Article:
Okra scientifically known as Abelmoschus esculentus, also Hibiscus esculentus is one delicacy many Nigerians`cherish and relish daily. From the Yorubas in Ogun to the Benins in Edo and the Igbos in Imo, Okra is one meal that graces their dinning table. A lot of people know exactly how to combine it with eba, fufu, amala or pounded yam, but that’s just about all they know about it. Many have no idea where Okra was first discovered, what you do to yourself when you eat okra or whether Okra is only known to Nigerians or white people also eat it. We bring you answers to all of these and many more in this piece…
– In Spain okra is ‘quibombo’; the French word is ‘gombo,’ ‘bamia’ or ‘bamya,’ in India it is ‘bhindi,’ and in the eastern Mediterranean and Arab countries ‘bamies’.
– The term okra was in use in English by the late 18th century.
– Okra probably originated somewhere around Ethiopia, and was cultivated by the ancient Egyptians by the 12th century B.C. Its cultivation spread throughout North Africa and the Middle East.
– The seed pods were eaten cooked, and the seeds were toasted and ground, used as a coffee substitute (and still is).
– Okra came to the Caribbean and the U.S. in the 1700s, probably brought by slaves from West Africa, and was introduced to Western Europe soon after. In Louisiana, the Créoles learned from slaves the use of okra (gumbo) to thicken soups and it is now an essential in Créole Gumbo.
– Today okra is popular in Africa, the Middle East, Greece, Turkey, India, the Caribbean, South America and the Southern U.S.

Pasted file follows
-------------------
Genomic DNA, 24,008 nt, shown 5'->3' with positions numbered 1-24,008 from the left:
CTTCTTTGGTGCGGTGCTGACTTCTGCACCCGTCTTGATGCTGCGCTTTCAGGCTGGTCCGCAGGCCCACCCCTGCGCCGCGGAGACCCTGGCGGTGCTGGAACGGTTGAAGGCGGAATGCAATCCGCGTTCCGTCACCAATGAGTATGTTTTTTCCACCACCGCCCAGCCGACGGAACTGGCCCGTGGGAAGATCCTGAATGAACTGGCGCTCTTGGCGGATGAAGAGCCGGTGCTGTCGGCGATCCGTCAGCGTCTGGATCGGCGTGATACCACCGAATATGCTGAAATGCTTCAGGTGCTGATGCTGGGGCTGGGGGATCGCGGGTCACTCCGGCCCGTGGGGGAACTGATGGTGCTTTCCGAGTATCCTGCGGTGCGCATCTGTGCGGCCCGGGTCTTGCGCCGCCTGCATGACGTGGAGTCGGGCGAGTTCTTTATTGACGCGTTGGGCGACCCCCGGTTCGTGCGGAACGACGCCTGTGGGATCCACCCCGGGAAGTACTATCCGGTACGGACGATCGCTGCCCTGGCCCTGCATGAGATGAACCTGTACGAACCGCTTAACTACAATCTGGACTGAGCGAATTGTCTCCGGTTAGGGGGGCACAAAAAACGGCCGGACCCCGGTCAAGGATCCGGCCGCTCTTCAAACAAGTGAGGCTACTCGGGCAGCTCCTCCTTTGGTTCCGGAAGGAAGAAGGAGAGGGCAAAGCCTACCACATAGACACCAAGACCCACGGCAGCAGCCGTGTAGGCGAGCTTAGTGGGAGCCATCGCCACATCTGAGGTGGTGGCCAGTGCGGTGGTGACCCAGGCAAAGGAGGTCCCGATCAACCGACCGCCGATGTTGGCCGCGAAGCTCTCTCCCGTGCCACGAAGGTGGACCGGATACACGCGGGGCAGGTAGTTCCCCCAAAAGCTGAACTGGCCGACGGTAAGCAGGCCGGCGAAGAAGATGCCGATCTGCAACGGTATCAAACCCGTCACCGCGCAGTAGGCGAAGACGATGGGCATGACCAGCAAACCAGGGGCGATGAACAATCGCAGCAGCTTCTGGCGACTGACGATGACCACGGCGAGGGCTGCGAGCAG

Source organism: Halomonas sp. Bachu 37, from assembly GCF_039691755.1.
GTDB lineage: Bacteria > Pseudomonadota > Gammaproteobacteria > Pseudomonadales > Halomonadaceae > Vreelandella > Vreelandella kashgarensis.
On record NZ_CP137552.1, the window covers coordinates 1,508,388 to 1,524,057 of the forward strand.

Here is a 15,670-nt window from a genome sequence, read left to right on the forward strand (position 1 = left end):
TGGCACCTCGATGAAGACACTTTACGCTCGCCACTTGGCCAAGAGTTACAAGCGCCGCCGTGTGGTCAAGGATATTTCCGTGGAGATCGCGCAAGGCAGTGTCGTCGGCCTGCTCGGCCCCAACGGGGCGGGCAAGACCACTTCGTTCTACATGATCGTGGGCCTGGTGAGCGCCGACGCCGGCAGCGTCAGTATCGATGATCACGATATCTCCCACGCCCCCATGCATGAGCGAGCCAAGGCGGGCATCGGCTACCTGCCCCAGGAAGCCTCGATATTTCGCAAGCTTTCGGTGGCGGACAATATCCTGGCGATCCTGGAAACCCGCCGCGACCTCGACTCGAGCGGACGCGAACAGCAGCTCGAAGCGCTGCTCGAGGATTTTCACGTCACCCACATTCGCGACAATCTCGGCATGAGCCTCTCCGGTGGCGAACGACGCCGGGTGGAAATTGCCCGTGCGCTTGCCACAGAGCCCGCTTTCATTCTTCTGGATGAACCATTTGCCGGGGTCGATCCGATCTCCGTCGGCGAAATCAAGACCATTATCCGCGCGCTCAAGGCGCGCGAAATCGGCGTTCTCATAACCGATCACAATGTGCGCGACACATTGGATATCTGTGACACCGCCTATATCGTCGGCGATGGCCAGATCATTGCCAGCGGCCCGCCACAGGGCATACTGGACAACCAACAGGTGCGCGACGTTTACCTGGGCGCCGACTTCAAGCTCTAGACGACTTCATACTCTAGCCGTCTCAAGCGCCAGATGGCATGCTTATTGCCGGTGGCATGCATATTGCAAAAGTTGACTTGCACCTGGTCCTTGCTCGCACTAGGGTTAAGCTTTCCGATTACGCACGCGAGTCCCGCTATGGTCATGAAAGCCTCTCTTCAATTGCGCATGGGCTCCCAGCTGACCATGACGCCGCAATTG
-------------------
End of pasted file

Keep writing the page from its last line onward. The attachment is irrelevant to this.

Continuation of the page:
– Okra is a good source of vitamin C and A, also B complex vitamins, iron and calcium. It is low in calories, a good source of dietary fiber, and is fat-free. Vitamin A is also required for maintaining healthy mucus membranes and skin.
– The pods compose healthy amounts of flavonoid anti-oxidants such as beta-carotene, xanthin and lutein. It is one of the vegetables with highest levels of these anti-oxidants. These compounds are known to have antioxidant properties and are essential for vision. Consumption of natural vegetables and fruits rich in flavonoids helps to protect from lung and oral cavity cancers.
– Fresh pods are the good source of folates; provide about 22% of RDA per 100 g. Consumption of foods rich in folates, especially during the pre-conception period helps decrease the incidence of neural tube defects in the offspring.
– They are rich in B-complex group of vitamins like niacin, vitamin B-6 (pyridoxine), thiamin and pantothenic acid. The pods also contain good amounts of vitamin K. Vitamin K is a co-factor for blood clotting enzymes and is required for strengthening of bones.
– The pods are also good source of many important minerals such as iron, calcium, manganese and magnesium.
Do you like okra soup???